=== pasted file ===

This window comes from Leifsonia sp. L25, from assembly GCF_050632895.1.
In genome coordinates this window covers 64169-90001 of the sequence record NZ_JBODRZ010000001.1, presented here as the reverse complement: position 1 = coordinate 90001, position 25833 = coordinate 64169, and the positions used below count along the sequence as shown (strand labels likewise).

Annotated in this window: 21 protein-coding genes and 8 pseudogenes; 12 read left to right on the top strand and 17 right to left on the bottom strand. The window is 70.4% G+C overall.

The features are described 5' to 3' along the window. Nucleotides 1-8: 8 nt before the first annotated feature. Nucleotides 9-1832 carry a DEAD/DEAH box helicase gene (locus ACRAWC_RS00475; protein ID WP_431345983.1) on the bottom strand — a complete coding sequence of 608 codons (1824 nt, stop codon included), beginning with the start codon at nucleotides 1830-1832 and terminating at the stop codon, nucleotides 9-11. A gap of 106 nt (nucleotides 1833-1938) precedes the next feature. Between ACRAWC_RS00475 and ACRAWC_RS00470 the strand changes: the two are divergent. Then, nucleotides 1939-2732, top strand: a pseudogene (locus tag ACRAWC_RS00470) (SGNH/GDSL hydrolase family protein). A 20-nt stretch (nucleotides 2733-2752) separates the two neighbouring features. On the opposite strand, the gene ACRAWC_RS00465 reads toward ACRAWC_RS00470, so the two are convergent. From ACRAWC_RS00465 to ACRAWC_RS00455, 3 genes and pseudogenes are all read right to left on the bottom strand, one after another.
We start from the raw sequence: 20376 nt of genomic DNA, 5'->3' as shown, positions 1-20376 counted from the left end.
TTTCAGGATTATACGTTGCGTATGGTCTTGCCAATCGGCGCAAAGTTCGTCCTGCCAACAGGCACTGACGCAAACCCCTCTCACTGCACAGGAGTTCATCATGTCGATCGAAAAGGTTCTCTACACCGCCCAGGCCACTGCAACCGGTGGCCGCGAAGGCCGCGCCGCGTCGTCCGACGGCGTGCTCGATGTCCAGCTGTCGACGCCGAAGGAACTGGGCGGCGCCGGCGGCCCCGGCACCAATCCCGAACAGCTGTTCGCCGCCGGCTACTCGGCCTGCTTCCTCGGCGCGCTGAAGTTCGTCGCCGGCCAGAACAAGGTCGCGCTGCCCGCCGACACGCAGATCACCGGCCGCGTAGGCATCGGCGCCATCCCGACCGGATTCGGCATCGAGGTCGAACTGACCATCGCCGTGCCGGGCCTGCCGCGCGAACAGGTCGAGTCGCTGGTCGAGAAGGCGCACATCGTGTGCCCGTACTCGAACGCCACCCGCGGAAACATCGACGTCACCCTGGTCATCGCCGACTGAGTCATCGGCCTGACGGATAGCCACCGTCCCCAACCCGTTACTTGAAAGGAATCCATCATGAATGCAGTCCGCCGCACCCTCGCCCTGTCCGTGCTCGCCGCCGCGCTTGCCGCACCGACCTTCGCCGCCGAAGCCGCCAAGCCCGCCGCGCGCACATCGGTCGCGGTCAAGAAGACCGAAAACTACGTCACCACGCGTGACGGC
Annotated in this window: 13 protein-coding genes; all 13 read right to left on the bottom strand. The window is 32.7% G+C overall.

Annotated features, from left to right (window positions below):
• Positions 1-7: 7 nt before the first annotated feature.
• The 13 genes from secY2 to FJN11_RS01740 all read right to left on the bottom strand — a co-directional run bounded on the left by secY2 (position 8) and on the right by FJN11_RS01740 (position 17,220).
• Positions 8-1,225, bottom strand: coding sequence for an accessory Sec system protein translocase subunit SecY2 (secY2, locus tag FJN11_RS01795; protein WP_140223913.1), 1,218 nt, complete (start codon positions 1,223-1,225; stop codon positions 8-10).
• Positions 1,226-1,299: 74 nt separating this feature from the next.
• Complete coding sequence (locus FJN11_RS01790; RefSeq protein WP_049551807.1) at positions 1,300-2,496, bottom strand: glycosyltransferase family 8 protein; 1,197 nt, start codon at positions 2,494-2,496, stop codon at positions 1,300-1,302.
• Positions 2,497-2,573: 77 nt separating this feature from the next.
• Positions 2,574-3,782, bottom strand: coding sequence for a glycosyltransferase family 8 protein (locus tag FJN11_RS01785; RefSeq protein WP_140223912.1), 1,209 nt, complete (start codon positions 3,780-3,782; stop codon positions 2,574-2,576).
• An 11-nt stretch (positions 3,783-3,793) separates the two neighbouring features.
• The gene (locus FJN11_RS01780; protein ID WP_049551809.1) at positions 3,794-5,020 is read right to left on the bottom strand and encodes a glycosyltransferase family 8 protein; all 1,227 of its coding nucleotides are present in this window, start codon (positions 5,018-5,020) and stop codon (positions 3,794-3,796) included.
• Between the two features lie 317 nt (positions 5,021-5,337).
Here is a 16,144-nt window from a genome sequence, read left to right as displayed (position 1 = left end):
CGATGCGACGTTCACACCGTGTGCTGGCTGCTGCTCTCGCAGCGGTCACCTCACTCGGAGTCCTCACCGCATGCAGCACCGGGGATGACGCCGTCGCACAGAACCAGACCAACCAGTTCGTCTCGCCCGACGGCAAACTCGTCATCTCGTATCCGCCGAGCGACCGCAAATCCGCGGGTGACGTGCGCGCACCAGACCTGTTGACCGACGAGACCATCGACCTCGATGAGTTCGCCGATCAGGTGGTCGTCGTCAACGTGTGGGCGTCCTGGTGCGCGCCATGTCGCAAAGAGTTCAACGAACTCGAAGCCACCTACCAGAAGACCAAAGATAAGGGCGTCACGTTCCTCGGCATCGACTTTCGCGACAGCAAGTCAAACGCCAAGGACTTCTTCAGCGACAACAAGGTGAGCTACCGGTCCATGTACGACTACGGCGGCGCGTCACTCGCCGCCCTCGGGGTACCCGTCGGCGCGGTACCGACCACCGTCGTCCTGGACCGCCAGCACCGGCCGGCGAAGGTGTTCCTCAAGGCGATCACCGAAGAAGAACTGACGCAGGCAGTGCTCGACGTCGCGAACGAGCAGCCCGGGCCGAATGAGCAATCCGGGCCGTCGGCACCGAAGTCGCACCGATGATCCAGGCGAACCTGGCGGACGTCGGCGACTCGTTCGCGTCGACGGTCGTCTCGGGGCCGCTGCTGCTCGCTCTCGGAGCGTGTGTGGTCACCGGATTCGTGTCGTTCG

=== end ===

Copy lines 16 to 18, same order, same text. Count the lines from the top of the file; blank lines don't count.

• An 11-nt stretch (positions 3,783-3,793) separates the two neighbouring features.
• The gene (locus FJN11_RS01780; protein ID WP_049551809.1) at positions 3,794-5,020 is read right to left on the bottom strand and encodes a glycosyltransferase family 8 protein; all 1,227 of its coding nucleotides are present in this window, start codon (positions 5,018-5,020) and stop codon (positions 3,794-3,796) included.
• Between the two features lie 317 nt (positions 5,021-5,337).